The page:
Though it’s a Hollywood film, the director and source material are German. Bernhard Wicki, who also worked as an actor (he’s in Fassbinder‘s Despair and WendersParis, Texas), was a solid professional with a long list of film and TV credits. He came to international notice by directing the “German” segments of The Longest Day, then made two English-language films (the other is The Visit, with Ingrid Bergman and Anthony Quinn).

Morituri

The script is by American Daniel Taradash, who also worked on Sydney Pollack‘s surreal and rewarding war film Castle Keep, from a novel by Werner Jörg Lüddecke, who seems to have been West Germany’s answer to Alistair MacLean. Among the last big-scale action pictures shot in black and white (war-themed movies held out against colour longer than, say, Westerns), it has luminously terrific widescreen cinematography from Conrad L. Hall, whose career had just taken off after outstanding work on television’s The Outer Limits; Hall got his first Oscar nomination (he would win three times) for this credit. He manages equally well by the noirish, sweaty lower decks and fogbound seascapes, and lights faces in especially masterly fashion — whenever anyone has a great line or look, it fairly springs out of the frame. You also get an impressive Jerry Goldsmith score.

It has plenty of thought-provoking content, with a hero who goes through the old Casablanca arc by transforming from selfish but resourceful cynic to committed anti-Nazi. But contemporary fans will also take delight in seeing a sleek, pre-flab Marlon Brando exhibiting catlike grace in a tight sweater as he does a Bruce Willis-in-Die Hard act, dodging enemies while running multiple confidence tricks on everyone aboard, cramming himself into literal tight spots to disable all those bombs (it’d make a great computer game) and running, thumping and dangling through all manner of perils.

Tag Cloud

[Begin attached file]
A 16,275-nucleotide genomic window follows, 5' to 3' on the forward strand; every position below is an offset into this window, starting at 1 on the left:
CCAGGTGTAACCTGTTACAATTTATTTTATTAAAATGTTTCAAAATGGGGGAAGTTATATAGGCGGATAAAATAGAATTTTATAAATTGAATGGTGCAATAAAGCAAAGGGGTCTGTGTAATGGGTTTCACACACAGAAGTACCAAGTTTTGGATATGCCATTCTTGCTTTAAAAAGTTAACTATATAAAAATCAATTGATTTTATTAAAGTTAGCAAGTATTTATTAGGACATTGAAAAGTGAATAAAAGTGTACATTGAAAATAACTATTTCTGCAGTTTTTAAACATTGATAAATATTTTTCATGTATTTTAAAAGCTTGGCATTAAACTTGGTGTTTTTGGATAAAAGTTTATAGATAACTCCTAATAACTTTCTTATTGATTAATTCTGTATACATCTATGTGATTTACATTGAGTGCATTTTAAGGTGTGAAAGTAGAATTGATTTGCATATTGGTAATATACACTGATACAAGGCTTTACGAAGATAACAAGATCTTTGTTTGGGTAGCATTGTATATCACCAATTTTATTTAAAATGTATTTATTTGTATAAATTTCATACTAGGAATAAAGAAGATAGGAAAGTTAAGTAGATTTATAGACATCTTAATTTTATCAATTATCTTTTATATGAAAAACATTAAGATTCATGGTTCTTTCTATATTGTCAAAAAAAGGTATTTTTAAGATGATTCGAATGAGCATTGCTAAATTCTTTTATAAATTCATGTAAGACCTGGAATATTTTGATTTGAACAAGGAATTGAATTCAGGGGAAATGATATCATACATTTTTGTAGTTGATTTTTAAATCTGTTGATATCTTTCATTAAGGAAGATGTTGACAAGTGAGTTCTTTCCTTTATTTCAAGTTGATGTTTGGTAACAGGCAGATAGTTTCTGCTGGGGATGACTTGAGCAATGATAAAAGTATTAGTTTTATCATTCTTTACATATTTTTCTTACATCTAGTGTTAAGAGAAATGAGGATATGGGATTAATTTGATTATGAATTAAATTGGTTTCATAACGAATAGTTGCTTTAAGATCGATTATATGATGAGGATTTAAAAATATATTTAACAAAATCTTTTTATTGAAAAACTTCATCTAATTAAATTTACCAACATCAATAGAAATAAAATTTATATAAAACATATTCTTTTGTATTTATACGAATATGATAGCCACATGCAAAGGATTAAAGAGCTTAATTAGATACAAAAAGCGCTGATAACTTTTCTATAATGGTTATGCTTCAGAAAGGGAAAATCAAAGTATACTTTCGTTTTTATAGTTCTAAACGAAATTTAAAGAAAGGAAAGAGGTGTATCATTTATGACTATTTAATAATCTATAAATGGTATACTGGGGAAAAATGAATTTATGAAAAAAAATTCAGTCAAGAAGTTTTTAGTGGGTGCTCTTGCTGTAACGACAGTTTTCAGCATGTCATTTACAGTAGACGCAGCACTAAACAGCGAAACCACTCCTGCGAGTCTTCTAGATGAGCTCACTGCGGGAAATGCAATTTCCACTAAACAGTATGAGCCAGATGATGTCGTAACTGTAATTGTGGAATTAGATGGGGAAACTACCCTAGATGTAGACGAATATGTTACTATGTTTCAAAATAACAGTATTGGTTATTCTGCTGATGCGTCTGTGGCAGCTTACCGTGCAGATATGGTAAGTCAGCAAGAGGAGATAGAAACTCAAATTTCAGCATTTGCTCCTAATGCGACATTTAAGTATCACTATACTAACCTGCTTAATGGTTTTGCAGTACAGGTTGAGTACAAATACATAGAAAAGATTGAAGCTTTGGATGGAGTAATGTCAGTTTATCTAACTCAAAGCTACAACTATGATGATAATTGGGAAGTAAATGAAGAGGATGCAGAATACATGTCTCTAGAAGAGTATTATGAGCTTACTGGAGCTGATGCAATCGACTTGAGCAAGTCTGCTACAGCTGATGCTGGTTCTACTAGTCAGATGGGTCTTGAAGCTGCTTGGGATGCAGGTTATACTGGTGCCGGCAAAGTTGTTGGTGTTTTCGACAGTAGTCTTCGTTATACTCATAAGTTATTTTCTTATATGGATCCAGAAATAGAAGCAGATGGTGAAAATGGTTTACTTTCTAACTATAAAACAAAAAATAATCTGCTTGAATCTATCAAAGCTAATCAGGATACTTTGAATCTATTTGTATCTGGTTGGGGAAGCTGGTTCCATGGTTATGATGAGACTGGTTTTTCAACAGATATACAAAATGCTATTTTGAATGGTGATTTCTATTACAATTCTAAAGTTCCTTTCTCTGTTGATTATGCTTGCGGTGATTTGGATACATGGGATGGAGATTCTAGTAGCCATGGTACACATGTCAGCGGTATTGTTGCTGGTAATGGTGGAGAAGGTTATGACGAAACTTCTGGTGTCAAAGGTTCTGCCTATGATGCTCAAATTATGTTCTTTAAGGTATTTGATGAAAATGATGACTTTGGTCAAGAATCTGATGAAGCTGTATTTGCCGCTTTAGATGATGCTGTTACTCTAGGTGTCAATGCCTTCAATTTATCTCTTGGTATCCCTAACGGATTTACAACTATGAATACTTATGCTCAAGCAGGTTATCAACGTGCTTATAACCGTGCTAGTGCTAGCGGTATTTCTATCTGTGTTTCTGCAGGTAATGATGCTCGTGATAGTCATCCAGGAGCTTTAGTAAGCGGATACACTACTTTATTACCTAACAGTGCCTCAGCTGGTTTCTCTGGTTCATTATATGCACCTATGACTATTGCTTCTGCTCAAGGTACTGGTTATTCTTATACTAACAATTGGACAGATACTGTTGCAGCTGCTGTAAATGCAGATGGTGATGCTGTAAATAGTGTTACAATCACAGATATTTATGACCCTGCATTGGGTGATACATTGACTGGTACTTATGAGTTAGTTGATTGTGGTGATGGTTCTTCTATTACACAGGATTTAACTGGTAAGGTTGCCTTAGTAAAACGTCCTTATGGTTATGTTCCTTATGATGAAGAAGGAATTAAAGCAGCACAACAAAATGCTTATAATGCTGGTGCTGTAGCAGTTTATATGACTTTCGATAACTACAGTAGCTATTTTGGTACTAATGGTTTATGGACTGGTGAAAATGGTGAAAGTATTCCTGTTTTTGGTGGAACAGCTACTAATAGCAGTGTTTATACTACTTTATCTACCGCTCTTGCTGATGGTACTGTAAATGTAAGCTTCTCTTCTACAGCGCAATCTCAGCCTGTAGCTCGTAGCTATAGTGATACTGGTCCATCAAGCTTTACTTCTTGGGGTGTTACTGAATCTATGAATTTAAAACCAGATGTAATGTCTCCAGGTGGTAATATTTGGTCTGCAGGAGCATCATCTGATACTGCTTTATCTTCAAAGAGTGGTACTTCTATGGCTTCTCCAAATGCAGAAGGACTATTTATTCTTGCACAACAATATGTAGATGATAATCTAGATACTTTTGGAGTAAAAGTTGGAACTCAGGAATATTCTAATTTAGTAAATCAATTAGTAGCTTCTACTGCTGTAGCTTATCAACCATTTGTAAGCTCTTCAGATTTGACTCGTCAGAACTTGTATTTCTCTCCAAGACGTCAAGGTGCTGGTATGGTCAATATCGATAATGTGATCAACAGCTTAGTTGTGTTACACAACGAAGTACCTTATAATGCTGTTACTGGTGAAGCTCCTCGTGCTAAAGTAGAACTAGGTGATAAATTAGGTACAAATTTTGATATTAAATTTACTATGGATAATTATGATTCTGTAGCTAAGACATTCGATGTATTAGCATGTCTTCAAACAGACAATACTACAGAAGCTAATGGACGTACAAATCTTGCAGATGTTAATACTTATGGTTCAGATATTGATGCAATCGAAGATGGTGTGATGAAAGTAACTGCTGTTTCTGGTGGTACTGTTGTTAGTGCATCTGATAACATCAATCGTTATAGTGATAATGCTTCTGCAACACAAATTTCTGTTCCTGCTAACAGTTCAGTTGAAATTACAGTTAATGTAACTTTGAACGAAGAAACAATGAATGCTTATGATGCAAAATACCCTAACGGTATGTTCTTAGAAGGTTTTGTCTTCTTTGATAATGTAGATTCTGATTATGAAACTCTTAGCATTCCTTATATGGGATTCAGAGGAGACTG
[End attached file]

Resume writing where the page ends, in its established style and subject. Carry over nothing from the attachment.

french ID dragons HBO Classic Film Writers Guild of America Turner doctor who Western Comics on TV Calendar Premiere Dates Schedule Drama NBA lord of the rings Adult Swim Alien New York Comic Con golden globe awards WarnerMedia science fiction olympics Masterpiece dramedy Spike Pet Sematary Trophy Talk Disney streaming service rotten Action rt labs rt labs critics edition social media wonder woman DC streaming service james bond Marvel Studios action-comedy Lionsgate BET Awards Sneak Peek dceu indie scene in color FXX jamie lee curtis Food Network El Rey Trailer CBS summer preview Valentine's Day Sony Pictures Baby Yoda new york jurassic park Broadway Red Carpet CNN 79th Golden Globes Awards scary movies Rom-Com Britbox Countdown canceled TV shows ESPN toy story target SDCC child's play stop motion 2021 Image Comics zombie thriller 2018 Logo strong female leads canceled cartoon psycho kids Funimation Universal Spectrum Originals archives tv talk MTV 4/20 batman independent ABC Signature spanish TruTV Rocky christmas movies 2020 police drama Animation game of thrones latino political drama History Amazon Netflix The Academy Anna Paquin Awards Columbia Pictures trailers Mystery VH1 Disney TCA Netflix Christmas movies Best Actress Shudder Warner Bros. TCM ratings adaptation dogs spider-man Star Trek Hollywood Foreign Press Association TCA 2017 Film Festival war halloween tv Polls and Games king kong Lucasfilm game show comiccon Prime Video godzilla 2015 scary Sundance TV suspense Television Critics Association popular hollywood telelvision rom-coms reboot IFC Oscars films Ovation OneApp Best Actor series Disney+ Disney Plus streaming rt archives Opinion Family japanese Unbreakable Kimmy Schmidt new star wars movies Superheroes facebook obituary Nominations adenture emmy awards heist movie spy thriller Video Games psychological thriller Bravo MSNBC TV movies Television Academy BBC One natural history Box Office biopic Song of Ice and Fire Cannes women Discovery Channel Pacific Islander Mary poppins American Society of Cinematographers genre critics cars WGN IFC Films black mob RT21 Apple TV+ The CW discovery scorecard marvel comics A&E superman Freeform foreign versus Walt Disney Pictures Certified Fresh basketball romance breaking bad Tomatazos Fox Searchlight cancelled TV shows 99% Super Bowl Showtime monster movies Brie Larson debate travel justice league CMT Chernobyl Stephen King DC Universe Comic Book Comic-Con@Home 2021 45 TCA Awards Infographic festivals Awards Tour LGBTQ award winner YouTube Red comedies medical drama Podcast biography royal family CW Seed Lifetime Christmas movies HBO Max richard e. Grant pirates of the caribbean HBO Go BBC superhero Grammys critic resources classics NYCC 2016 spinoff marvel cinematic universe news 72 Emmy Awards The Walking Dead Acorn TV mutant DC Comics die hard screenings worst movies green book First Look Martial Arts Fox News sag awards Crackle comic book movie talk show Universal Pictures Apple twilight E3 HFPA OWN universal monsters DirecTV SXSW Pop TV 007 Turner Classic Movies politics casting GLAAD Captain marvel cooking Star Wars President YouTube Travel Channel CBS All Access Mudbound Winners adventure australia comics historical drama Horror Interview 2019 anime Mindy Kaling aapi nbcuniversal Syfy YA miniseries stand-up comedy Best Director Academy Awards theme song Ghostbusters cancelled TV series worst A24 21st Century Fox Reality docudrama new zealand MGM 2017 AMC Plus serial killer Paramount Plus Comedy LGBT remakes Arrowverse Instagram Live Oscar Fargo BAFTA Disney Channel vs. National Geographic cancelled TV anthology Election singing competition crossover a nightmare on elm street First Reviews saw zombies leaderboard PlayStation MCU Emmys Tokyo Olympics Creative Arts Emmys elevated horror Tarantino TV renewals Avengers Hallmark Christmas movies Fall TV Esquire satire hist name the review streamig hispanic heritage month Amazon Prime Video TCA Winter 2020 parents posters cops venice Black History Month Sci-Fi RT History video X-Men GIFs Pop italian ViacomCBS boxing finale Marvel Television Cosplay Emmy Nominations movies dreamworks VICE Pixar hidden camera quibi FX summer TV preview kong TNT IMDb TV 73rd Emmy Awards Pride Month movie TV One Heroines boxoffice Year in Review 20th Century Fox razzies robots BET TV Land king arthur mission: impossible DGA cinemax Paramount witnail Set visit Marathons romantic comedy AMC Pirates Winter TV 71st Emmy Awards Comedy Central BBC America Rock Shondaland Tags: Comedy concert GoT unscripted renewed TV shows sopranos aliens Epix The Arrangement prank Women's History Month Country fast and furious Paramount Network Mary Tyler Moore YouTube Premium Nickelodeon Marvel spain Ellie Kemper Black Mirror Superheroe cults live event See It Skip It vampires Exclusive Video teaser Christmas know your critic Lifetime cancelled television APB feel good best nature trophy South by Southwest Film Festival screen actors guild Teen Best Picture E! 90s San Diego Comic-Con Summer Holiday south america werewolf international The Walt Disney Company summer TV Vudu gangster Trivia diversity criterion Starz PaleyFest streaming movies SundanceTV Hulu transformers sequels free movies NBC hispanic Musicals Crunchyroll docuseries blockbusters japan comic books Holidays sitcom true crime blockbuster 78th Annual Golden Globe Awards supernatural sequel Rocketman mcc laika black comedy Reality Competition ITV Disney Plus golden globes chucky Fantasy comic book movies asian-american technology 93rd Oscars Neflix Apple TV Plus USA PBS deadpool Legendary reviews Elton John rotten movies we love nfl Watching Series spider-verse Sundance Now high school Best and Worst obi wan television TLC dark crime thriller live action Photos Kids & Family Dark Horse Comics crime The Witch The Purge sports Cartoon Network 24 frames composers 1990s period drama space Peacock Binge Guide Musical book adaptation ABC documentaries ghosts Endgame based on movie FOX cats Spring TV Quiz FX on Hulu Chilling Adventures of Sabrina franchise 94th Oscars legend Toys fresh Hallmark Hear Us Out Tubi Biopics art house Film blaxploitation Character Guide Thanksgiving TIFF disaster halloween Nat Geo revenge crime drama mockumentary directors Amazon Prime Extras stoner slashers all-time dexter book comic football what to watch zero dark thirty spanish language Amazon Studios joker dc Music children's TV SXSW 2022 Wes Anderson young adult binge VOD video on demand documentary Tumblr kaiju festival ABC Family USA Network TBS slasher animated Sundance Mary Poppins Returns harry potter indiana jones toronto